Shelter-based veterinary practices expand access to care and help bring in more funds
When Karel Minor came on board as the Humane Society of Berks County's executive director in 2005, the Reading, Pa., shelter's finances were in a deep hole.
The shelter had animal control contracts with the state to service about half of the county, and individual contracts with several municipalities, but was only getting about 25 cents on the dollar for the actual cost of its work.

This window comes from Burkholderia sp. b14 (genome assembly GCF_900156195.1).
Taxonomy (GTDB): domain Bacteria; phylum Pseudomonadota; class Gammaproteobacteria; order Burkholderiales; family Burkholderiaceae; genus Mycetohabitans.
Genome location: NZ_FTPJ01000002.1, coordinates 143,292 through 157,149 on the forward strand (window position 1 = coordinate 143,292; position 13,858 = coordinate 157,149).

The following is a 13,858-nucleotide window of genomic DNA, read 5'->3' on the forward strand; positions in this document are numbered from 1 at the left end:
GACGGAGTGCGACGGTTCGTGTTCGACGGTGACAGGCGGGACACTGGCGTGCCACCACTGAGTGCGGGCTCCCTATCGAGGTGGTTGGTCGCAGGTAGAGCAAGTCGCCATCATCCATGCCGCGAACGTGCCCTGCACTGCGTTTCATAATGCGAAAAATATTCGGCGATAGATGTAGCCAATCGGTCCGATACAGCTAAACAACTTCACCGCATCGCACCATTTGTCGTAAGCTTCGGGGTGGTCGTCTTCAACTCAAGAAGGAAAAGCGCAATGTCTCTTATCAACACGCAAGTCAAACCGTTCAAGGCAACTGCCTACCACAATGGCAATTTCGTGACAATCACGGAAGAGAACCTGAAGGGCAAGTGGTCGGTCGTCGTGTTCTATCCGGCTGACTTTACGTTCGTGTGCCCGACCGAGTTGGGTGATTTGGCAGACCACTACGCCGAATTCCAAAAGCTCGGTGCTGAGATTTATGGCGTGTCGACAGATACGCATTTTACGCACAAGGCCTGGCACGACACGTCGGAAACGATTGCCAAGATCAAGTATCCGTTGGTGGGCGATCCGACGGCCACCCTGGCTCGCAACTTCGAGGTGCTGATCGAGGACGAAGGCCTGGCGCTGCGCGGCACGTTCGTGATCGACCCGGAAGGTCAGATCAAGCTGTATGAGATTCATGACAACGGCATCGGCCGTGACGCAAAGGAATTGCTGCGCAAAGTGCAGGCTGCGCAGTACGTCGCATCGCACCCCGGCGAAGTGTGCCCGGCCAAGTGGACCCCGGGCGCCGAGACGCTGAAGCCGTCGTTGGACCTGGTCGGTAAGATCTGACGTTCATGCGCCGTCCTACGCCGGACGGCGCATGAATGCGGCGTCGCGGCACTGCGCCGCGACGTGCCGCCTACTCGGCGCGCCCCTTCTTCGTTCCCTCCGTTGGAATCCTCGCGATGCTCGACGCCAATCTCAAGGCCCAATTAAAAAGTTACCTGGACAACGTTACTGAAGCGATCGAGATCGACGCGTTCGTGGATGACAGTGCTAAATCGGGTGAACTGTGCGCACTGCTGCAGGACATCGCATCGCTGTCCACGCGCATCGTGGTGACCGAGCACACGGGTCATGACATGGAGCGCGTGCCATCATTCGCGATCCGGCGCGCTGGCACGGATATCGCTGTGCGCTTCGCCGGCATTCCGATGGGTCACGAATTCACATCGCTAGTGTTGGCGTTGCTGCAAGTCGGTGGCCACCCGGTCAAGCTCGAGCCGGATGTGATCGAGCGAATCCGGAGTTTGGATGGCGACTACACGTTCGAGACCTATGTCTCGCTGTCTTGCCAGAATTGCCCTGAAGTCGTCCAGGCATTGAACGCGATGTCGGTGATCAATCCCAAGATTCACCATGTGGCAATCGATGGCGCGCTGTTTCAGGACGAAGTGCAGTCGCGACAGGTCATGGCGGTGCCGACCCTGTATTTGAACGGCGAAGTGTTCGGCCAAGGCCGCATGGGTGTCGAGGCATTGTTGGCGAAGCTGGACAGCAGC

Minor also felt that the shelter had somehow lost its way, drifting from its original mission. The shelter had multiple animal control contracts, but lacked veterinary services to properly treat sick or injured pets; the majority of the animals who entered the shelter were ultimately euthanized.